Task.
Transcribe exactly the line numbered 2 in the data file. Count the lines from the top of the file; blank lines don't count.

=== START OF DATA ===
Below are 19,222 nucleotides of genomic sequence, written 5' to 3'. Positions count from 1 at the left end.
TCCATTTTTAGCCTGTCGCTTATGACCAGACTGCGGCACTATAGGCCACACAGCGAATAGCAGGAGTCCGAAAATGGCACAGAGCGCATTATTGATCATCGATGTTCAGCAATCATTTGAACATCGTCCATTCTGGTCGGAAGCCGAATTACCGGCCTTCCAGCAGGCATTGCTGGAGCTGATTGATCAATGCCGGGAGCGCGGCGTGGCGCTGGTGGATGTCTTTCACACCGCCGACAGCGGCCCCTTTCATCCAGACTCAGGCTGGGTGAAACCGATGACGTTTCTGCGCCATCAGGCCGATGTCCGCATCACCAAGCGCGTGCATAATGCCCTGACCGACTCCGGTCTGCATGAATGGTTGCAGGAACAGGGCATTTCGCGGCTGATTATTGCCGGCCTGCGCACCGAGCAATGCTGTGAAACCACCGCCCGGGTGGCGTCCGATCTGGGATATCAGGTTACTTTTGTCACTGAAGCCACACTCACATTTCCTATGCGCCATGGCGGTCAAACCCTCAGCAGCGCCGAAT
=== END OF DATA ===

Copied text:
TCCATTTTTAGCCTGTCGCTTATGACCAGACTGCGGCACTATAGGCCACACAGCGAATAGCAGGAGTCCGAAAATGGCACAGAGCGCATTATTGATCATCGATGTTCAGCAATCATTTGAACATCGTCCATTCTGGTCGGAAGCCGAATTACCGGCCTTCCAGCAGGCATTGCTGGAGCTGATTGATCAATGCCGGGAGCGCGGCGTGGCGCTGGTGGATGTCTTTCACACCGCCGACAGCGGCCCCTTTCATCCAGACTCAGGCTGGGTGAAACCGATGACGTTTCTGCGCCATCAGGCCGATGTCCGCATCACCAAGCGCGTGCATAATGCCCTGACCGACTCCGGTCTGCATGAATGGTTGCAGGAACAGGGCATTTCGCGGCTGATTATTGCCGGCCTGCGCACCGAGCAATGCTGTGAAACCACCGCCCGGGTGGCGTCCGATCTGGGATATCAGGTTACTTTTGTCACTGAAGCCACACTCACATTTCCTATGCGCCATGGCGGTCAAACCCTCAGCAGCGCCGAAT